William Way Community Center: William Way LGBT Community Center

The William Way LGBT Community Center, located at 1315 Spruce Street, has been serving the Philadelphia LGBT community for 35 years. Its history is one of overcoming obstacles, and although its name and location have changed several times, its mission never faltered: "The William Way Community Center seeks to encourage, support, and advocate for the well-being and acceptance of sexual and gender minorities through service, recreational, educational, and cultural programming."

In 1969, the Stonewall riots in New York gave rise to new gay political movements and a sense of gay community in Philadelphia. By 1970 a Gay Liberation Front began at Temple University, and the University of Pennsylvania had one soon after. The GLF petitioned for a gay rights bill and sponsored dances and social events. In 1971, the GLF was replaced by the Gay Activist Alliance. Activists began talking about creating a community space for the LGBT community after Philadelphia's first Gay Pride Parade in 1972. The GAA created the Gay Coffee House at 60 N 3rd Street, where local poets, bands, and folk singers made appearances.

Soon after, the Gay Community Center of Philadelphia (GCCP) attempted to find a physical home for Philadelphia's very first gay community center. They found a space at 326 Kater Street. The center opened with a party, a dance, and an art exhibit and it housed the Gay Coffee House, the Gay Switchboard, and the GCCP Library. Over the next five years, the center provided classes, workshops, art exhibits, performance venues, movies, programs, meeting spaces, gay and lesbian rap groups, and weekend dances for the community. In 1980, rising rent costs forced the GCCP to leave Kater Street.

The GCCP initiated a "We're Moving Up" campaign to raise money to find another location. After much fundraising, they found a place in the Lincoln Apartments at 222 Camac Street. The Philadelphia Gay Rights Bill was passed by City Council at the time the GCCP was at Camac Street. However, more rent increases and budget problems forced the center out of its location. Many felt that fundraising for a new community center would take away from efforts to raise money for the AIDS crisis, which got no support from the government. The center on Camac closed in December 1983.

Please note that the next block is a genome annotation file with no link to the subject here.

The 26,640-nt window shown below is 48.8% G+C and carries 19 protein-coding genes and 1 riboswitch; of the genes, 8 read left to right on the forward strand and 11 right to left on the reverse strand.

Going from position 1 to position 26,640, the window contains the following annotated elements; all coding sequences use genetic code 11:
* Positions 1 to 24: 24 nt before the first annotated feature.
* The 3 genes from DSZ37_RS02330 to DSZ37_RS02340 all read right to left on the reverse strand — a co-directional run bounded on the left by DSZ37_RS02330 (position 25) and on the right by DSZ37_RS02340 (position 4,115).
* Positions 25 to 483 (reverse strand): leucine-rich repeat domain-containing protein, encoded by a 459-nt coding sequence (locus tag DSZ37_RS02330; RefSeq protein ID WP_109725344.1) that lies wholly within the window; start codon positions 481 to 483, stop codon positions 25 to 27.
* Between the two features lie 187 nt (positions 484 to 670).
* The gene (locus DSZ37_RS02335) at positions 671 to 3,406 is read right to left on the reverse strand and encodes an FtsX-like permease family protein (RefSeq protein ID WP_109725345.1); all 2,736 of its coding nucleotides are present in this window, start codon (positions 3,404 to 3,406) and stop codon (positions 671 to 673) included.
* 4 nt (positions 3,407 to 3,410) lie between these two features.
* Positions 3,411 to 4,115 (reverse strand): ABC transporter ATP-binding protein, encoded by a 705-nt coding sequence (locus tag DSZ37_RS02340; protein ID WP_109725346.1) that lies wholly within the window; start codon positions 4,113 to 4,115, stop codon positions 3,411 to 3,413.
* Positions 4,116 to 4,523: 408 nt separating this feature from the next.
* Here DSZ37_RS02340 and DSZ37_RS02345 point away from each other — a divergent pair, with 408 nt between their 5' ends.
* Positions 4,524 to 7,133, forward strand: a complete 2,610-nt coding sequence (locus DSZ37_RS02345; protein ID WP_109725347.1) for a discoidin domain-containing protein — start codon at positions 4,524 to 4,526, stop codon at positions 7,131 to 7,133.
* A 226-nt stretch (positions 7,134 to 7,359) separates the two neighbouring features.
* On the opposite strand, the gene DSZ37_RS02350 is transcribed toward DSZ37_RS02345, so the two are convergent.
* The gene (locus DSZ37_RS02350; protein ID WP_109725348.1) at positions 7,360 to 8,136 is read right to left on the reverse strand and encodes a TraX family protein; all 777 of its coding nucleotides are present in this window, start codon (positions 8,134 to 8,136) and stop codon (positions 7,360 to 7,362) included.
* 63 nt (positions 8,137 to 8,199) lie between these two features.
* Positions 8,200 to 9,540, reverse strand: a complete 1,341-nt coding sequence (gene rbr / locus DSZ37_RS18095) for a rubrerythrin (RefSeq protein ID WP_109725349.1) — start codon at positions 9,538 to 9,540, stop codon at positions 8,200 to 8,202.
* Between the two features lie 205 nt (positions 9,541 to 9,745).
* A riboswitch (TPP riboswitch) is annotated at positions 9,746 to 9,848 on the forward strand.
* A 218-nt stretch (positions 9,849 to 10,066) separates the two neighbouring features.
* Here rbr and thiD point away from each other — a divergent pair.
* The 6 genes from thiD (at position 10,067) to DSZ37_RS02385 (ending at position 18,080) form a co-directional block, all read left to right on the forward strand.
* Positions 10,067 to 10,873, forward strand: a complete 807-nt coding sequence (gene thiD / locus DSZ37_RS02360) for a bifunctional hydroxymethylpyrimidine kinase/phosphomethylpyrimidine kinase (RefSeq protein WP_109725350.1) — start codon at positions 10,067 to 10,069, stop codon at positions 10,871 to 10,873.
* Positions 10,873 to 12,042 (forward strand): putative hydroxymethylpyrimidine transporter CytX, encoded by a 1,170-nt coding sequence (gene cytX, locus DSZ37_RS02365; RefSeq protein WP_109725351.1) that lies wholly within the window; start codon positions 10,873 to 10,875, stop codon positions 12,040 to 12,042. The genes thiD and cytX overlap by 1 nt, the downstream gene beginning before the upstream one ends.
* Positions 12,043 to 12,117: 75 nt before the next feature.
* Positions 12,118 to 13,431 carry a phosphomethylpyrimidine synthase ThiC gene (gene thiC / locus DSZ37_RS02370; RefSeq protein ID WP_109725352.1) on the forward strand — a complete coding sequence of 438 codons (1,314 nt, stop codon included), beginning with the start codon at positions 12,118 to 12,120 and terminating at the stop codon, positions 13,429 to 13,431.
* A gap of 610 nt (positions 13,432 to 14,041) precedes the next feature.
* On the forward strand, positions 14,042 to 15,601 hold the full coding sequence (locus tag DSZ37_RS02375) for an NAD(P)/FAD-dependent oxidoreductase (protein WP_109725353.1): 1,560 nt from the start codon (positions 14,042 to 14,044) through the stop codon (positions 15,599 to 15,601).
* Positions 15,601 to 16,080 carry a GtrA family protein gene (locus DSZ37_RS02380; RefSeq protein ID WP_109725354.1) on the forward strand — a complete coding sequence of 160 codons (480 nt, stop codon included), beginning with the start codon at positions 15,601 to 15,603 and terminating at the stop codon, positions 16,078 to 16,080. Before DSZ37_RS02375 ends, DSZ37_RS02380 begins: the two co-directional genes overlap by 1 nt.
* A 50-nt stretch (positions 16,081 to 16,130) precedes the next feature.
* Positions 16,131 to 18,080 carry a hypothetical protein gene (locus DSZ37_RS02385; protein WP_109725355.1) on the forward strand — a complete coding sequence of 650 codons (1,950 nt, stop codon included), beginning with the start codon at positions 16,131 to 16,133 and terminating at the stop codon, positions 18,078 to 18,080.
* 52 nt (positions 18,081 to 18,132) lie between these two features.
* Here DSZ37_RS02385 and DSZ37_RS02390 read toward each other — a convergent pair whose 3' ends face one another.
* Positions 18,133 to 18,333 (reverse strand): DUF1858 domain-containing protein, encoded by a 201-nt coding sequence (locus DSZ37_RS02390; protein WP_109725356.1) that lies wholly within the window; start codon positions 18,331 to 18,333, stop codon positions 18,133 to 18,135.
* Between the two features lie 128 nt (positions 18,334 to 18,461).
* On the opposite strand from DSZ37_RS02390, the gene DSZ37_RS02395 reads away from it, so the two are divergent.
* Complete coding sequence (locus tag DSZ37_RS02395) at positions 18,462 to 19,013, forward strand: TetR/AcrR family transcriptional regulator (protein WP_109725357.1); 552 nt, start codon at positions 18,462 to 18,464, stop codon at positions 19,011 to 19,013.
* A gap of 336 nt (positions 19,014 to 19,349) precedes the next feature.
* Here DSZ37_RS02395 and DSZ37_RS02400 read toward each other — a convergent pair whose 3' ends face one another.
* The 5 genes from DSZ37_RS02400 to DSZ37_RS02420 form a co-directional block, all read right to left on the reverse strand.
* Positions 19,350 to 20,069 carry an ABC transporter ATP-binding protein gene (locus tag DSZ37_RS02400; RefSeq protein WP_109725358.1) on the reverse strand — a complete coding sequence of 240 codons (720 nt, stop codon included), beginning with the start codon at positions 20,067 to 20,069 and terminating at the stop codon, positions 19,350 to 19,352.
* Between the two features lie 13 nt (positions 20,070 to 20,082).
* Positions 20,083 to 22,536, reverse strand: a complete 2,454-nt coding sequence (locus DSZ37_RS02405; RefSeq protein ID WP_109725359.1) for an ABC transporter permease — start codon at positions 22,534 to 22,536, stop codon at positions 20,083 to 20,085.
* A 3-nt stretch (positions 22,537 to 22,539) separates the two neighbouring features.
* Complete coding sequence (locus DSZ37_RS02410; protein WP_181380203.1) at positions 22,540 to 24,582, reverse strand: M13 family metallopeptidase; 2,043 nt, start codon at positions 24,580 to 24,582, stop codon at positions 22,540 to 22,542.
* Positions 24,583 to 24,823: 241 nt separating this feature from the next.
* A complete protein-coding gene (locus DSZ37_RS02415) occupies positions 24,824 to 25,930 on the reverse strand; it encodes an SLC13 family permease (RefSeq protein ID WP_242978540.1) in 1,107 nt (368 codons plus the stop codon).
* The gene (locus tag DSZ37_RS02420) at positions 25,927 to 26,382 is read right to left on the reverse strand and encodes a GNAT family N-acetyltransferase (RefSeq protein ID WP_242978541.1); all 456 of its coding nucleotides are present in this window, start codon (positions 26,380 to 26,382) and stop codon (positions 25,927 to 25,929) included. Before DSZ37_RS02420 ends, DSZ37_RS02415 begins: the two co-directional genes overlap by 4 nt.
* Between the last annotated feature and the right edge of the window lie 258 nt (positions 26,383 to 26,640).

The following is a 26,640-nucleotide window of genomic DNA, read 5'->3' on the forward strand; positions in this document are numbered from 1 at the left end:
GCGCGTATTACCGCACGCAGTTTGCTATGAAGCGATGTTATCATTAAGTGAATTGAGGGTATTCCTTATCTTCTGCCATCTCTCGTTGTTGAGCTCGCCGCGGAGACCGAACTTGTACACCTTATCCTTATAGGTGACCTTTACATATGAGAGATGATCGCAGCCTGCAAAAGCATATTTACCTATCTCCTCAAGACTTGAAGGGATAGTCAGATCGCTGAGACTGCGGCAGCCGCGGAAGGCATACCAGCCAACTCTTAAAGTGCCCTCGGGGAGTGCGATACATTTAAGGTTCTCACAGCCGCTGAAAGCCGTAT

In April 1984, the Board of Directors formed a New Center Project Committee that would plan for a new facility located in Center City. The board maintained GCCP functions and ran the library, which relocated to the Community Education Center at 35th Street and Lancaster Avenue. They were not able to find a location, and in 1986 the Center became "Penguin Place: The Community Center Without Walls." Its name came from a gay rights march in Washington, D.C., where a government official said "The next thing they'll demand is rights for penguins." Penguin Place sponsored AIDS Walks and its own events despite not having a physical home. It temporarily resided at 211 S Quince Street, but due to problems with the lease, discrepancies with ownership of the building, and a mysterious fire, they soon began searching for a new location.

Next, the Community Center moved to 201 Camac Street and officially became the Lesbian and Gay Community Center. In 1995, the board changed the name to the William Way Center after city employee and activist William Way and in 1996 they purchased its current location, 1315 Spruce Street. In 2005, Mel Heifetz paid off the mortgage so that the William Way Community Center has full ownership of its building. The William Way Center is one of the few community centers in the country that the community itself completely owns, and it can invest all of its resources back in the community.




13th and Spruce

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